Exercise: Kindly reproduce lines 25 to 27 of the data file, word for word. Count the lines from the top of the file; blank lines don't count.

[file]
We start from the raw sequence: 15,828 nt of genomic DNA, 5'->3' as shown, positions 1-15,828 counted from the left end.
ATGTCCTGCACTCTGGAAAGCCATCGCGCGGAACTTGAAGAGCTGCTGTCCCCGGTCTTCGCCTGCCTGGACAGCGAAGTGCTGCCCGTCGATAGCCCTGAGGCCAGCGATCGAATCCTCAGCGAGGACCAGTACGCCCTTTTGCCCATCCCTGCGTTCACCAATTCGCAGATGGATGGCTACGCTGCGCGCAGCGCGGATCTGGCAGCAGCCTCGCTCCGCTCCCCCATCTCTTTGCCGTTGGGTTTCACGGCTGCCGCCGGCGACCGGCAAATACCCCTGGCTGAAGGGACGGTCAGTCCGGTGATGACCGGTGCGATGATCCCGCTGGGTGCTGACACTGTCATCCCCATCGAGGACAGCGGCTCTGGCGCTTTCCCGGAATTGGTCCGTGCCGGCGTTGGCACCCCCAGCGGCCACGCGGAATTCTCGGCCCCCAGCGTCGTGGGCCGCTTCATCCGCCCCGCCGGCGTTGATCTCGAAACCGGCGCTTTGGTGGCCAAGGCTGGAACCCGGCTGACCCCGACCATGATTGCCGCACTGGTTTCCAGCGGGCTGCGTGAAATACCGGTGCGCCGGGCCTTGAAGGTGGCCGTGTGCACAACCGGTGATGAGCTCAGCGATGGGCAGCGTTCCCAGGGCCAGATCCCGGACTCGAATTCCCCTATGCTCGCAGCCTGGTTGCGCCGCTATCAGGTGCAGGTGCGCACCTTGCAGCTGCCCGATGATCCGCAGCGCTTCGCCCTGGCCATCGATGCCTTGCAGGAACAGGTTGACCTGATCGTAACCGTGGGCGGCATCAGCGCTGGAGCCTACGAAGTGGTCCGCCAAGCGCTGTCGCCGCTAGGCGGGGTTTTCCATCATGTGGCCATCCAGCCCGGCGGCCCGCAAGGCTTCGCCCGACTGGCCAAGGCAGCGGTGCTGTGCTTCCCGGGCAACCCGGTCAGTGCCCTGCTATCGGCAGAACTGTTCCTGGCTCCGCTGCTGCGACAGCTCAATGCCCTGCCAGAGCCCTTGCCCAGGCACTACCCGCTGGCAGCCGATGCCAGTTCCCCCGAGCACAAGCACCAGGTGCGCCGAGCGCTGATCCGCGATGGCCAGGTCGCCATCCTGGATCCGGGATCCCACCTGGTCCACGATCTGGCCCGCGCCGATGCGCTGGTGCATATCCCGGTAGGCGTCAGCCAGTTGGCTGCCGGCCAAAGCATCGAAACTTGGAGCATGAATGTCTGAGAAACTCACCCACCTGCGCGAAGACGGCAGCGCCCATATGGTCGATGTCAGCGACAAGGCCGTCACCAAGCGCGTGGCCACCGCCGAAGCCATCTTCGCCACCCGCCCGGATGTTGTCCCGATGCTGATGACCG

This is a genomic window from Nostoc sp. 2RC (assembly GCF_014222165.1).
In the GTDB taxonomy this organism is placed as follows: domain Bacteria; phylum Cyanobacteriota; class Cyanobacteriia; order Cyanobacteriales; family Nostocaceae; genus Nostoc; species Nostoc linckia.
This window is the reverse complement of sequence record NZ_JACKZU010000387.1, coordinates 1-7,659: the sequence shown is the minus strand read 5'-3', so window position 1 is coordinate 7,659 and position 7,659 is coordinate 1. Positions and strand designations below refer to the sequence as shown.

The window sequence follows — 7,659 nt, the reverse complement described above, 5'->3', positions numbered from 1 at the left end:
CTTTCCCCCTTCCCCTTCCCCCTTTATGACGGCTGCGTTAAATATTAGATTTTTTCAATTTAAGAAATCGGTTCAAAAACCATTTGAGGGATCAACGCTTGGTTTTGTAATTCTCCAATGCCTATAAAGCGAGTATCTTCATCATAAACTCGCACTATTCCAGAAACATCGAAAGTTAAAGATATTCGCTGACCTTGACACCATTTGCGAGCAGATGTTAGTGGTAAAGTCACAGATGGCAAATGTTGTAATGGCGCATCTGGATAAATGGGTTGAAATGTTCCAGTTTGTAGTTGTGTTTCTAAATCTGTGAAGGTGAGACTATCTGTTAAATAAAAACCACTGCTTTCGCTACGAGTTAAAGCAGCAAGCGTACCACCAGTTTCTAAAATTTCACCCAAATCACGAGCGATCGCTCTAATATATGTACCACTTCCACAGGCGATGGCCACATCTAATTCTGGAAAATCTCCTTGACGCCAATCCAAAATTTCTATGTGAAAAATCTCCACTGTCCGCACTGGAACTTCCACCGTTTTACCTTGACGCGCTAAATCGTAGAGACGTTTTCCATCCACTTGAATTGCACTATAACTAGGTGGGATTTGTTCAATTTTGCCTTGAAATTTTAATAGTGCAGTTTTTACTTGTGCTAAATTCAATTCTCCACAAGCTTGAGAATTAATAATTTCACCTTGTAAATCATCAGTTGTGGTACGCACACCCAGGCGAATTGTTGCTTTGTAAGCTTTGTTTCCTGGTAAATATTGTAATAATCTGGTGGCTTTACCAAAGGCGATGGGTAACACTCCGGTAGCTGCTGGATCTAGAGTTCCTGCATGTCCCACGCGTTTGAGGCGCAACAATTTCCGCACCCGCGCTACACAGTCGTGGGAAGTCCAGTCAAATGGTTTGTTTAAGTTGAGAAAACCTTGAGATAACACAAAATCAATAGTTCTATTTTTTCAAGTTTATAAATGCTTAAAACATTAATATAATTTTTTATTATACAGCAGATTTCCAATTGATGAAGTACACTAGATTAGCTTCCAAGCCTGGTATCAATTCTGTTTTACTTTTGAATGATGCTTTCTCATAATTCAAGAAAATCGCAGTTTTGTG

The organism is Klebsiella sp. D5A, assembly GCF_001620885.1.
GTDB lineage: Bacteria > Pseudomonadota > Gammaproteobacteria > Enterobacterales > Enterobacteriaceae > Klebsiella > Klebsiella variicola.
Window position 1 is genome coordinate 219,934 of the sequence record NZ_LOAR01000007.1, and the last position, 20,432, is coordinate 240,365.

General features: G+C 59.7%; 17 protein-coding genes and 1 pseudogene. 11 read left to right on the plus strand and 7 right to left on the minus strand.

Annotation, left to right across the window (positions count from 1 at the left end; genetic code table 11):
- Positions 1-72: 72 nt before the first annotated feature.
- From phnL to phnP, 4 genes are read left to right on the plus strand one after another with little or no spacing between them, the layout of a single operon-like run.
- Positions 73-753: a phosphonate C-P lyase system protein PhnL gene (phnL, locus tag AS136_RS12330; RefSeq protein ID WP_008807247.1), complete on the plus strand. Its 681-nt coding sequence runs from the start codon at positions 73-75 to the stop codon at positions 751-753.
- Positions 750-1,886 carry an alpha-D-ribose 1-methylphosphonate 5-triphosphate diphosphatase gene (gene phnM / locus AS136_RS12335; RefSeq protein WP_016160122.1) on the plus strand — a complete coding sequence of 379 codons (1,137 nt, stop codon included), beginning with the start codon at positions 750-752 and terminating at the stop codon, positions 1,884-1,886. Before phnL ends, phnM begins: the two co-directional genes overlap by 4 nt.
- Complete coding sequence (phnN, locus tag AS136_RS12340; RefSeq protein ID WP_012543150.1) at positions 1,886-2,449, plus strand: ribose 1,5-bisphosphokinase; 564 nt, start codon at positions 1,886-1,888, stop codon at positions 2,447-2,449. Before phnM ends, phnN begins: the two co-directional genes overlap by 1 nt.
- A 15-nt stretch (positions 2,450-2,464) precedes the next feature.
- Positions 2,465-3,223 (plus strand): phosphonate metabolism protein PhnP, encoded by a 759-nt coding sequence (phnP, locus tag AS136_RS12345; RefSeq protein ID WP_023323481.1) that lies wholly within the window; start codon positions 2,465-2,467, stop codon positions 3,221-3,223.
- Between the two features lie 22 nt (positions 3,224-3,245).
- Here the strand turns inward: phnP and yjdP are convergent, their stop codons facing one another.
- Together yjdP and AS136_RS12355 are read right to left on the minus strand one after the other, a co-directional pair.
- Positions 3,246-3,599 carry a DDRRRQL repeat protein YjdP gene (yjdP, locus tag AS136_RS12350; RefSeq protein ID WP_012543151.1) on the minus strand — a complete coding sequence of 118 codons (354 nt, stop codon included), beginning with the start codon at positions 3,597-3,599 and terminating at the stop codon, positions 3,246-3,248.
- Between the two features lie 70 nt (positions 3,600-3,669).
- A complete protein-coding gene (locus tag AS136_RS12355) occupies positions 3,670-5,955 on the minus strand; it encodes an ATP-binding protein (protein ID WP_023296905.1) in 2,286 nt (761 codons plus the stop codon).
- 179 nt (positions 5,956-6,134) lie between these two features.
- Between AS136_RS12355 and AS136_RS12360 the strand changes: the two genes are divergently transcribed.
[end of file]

- A complete protein-coding gene (locus tag AS136_RS12355) occupies positions 3,670-5,955 on the minus strand; it encodes an ATP-binding protein (protein ID WP_023296905.1) in 2,286 nt (761 codons plus the stop codon).
- 179 nt (positions 5,956-6,134) lie between these two features.
- Between AS136_RS12355 and AS136_RS12360 the strand changes: the two genes are divergently transcribed.